There is certainly no shortage of wines and vineyards out there. Any shop that sells wine with other types of spirits must allot a hefty portion of its floorspace to the grape, and even then the bottles usually are sectioned into colors, varietals, and regions of origin.
Standing out among the crowd, then, demands a good label. So now that Terhune Orchards, the family-owned farm on Cold Soil Road, has ventured into growing wine grapes for its own blends, the time is right for owners Gary and Pam Mount to start trying to cultivate the right image.
Terhune planted its first wine grapes last year and has sold them to wineries because the farm still lacks the ability to make wine itself, Mount says. But due to interest from his daughters, 32-year-old Tannwen and 36-year-old Reuwai, who want to develop the line of wines, Mount expects Terhune to have winemaking capabilities soon enough. And when the farm is ready, it needs to have the right label.
As luck would have it, Mount is an old friend of graphic artist Patrick Lyons, who also is a teacher at Mercer County Community College. When Lyons learned that his friend had taken his first steps toward making wines, he suggested that the students in his AV class try their hands at designing the label. The “18 bright ideas” the students came up with will certainly help, Mount says.
If anything, he says, the difficult part has been picking the right one. Thinking he’d be lucky to walk into one decent idea among the lot, Mount says he was stunned by how creative and well-done the projects turned out to be. He ended up taking home most of the designs to show the family, who then voted on the three they like best. The students — Karen Steimle, Michael Labno, and Matt Rybinski — were given $50 gift cards to Terhune’s farm store.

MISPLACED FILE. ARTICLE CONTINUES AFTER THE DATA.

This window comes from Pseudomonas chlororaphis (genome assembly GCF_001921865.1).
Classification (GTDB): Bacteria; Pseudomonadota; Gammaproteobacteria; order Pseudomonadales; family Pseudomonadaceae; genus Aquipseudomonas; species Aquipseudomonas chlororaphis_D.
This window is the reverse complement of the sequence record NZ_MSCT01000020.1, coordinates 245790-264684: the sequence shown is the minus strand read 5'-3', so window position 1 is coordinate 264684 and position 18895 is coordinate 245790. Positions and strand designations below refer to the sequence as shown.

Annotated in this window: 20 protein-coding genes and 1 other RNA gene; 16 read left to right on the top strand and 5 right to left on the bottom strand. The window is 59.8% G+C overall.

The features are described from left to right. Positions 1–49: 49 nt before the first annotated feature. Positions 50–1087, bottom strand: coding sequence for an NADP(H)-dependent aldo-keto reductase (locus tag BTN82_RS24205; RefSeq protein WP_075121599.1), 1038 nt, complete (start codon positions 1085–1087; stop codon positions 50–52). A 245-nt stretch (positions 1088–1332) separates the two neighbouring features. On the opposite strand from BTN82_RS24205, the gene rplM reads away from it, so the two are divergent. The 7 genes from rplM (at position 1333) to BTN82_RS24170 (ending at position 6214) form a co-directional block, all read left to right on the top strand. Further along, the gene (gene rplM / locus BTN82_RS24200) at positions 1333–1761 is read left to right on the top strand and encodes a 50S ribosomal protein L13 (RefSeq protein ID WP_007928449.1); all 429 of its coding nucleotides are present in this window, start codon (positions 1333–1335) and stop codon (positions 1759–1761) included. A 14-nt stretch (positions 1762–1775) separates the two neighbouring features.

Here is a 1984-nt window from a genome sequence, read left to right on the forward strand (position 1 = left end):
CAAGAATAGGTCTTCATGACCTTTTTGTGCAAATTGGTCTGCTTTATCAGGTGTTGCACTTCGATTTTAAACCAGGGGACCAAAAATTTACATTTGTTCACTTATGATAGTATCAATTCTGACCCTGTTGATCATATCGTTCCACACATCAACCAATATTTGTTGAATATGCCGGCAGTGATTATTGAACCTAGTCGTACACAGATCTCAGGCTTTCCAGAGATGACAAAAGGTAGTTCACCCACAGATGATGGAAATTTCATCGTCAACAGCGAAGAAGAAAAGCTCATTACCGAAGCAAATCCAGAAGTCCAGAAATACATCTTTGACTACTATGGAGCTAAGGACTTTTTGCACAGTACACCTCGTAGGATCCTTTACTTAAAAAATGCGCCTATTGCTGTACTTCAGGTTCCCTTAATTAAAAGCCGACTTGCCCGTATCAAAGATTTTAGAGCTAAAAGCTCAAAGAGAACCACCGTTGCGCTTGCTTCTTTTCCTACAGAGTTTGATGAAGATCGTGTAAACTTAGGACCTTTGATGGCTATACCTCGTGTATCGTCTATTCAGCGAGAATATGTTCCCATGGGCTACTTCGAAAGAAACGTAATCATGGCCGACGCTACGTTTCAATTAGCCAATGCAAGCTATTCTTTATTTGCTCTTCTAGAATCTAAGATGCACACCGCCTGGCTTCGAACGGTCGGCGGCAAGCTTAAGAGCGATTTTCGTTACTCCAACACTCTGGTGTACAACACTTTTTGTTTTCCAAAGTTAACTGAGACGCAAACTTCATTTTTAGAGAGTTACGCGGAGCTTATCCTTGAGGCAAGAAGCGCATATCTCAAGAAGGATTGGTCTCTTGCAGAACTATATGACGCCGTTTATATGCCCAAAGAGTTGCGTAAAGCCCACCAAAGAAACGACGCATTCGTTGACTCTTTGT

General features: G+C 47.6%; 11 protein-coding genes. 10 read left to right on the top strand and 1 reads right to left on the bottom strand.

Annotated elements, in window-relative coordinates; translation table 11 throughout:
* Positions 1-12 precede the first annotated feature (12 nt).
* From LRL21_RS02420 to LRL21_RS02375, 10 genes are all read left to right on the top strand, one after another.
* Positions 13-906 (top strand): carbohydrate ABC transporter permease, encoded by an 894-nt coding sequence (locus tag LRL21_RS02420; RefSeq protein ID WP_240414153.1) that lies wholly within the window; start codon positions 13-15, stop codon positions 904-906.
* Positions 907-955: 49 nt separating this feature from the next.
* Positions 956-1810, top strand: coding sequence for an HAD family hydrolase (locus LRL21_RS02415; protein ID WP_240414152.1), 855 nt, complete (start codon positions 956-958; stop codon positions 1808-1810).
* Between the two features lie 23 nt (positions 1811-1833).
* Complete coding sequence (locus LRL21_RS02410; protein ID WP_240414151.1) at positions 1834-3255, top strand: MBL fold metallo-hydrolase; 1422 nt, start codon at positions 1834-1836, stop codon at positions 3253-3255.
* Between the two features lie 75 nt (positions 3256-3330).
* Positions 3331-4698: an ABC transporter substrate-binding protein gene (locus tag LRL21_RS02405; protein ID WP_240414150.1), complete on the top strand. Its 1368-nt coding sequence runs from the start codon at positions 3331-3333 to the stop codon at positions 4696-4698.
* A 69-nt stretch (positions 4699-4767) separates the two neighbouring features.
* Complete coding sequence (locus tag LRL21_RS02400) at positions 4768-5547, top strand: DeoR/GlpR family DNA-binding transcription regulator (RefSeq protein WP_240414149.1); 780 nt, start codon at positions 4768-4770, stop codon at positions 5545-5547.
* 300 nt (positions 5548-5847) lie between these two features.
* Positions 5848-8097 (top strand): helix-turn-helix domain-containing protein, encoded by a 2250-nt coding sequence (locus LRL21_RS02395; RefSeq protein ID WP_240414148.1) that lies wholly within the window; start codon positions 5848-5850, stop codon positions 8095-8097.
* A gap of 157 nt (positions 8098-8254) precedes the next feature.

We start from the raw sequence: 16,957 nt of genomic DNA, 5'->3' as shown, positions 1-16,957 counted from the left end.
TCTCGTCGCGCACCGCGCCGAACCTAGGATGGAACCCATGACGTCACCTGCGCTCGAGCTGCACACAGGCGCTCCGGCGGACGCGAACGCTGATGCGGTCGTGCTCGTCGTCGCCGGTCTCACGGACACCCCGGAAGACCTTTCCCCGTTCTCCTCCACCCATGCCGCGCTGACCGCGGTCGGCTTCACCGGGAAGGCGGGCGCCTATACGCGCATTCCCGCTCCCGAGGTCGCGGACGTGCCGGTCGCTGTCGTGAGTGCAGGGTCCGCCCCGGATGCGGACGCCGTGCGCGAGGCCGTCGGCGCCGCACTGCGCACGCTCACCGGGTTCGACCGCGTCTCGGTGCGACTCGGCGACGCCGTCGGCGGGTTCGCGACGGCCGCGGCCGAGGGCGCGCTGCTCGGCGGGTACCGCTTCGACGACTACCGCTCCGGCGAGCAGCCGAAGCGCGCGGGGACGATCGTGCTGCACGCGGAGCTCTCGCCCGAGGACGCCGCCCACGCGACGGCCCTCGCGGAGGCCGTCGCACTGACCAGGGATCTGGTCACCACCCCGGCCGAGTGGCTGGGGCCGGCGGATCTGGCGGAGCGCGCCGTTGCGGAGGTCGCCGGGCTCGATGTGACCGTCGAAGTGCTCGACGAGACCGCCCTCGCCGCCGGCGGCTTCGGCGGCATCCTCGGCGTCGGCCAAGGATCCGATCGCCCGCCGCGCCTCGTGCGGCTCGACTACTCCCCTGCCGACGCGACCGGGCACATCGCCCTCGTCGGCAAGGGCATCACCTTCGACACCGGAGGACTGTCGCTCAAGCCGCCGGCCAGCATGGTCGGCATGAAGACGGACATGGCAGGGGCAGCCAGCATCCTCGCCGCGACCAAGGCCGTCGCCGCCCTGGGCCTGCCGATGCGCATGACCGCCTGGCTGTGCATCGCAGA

Mount is aware that the impetus for Terhune’s wines and the solution to the label issue are rooted firmly in “the next generation.” While he doesn’t plan to use any of the labels as-is, he says the process has gotten off to a great start. And, as it worked out, it has saved Terhune a decent amount of money by using students rather than fully paid graphic designers.
But the work is far from over. A major reason none of the designs can be used as-is rests in the dense regulations of the federal government. “The best way I can describe it is that it’s an exacting process,” Mount says. There are certain messages and warnings that must be on the label of any alcoholic beverages — alcohol content, health and pregnancy warnings, et cetera — and these necessecities must be a certain size, in a certain font, and have a certain degree of prominence. There are, in fact, more than 70 pages of regulations to follow before any wine label can be reviewed — and ultimately approved — by the FDA.
Mount also plans to negotiate a deal with whomever is chosen the winner. But he expects his daughters to see more of the benefits of Terhune’s vineyards. Reuwai and Tannwen are now settled into the area after spending their youth far away from Princeton. Reuwai lived and worked in San Francisco and did volunteer work for Native American children in Arizona. Now with a husband and three children of their own, Mount says Reuwai is working on how to best become involved in taking over the farm.
Tannwen taught abroad in El Salvador and Cote d”Ivoire, but has been working at Terhune full-time for a while now. Mount says both his daughters have brought and will bring their own ideas to the process, but that’s to be expected. And encouraged.
It will be a slow process, but for a family that started with apples, peaches, and pears 35 years ago, and now grows 36 varieties of fruits and vegetables, time moves at a different pace. And patience is a given. All he knows is, he’s glad to be able to pass his torch. “If you’re lucky enough to have children interested in taking over the business,” he says, “you need to listen to them.”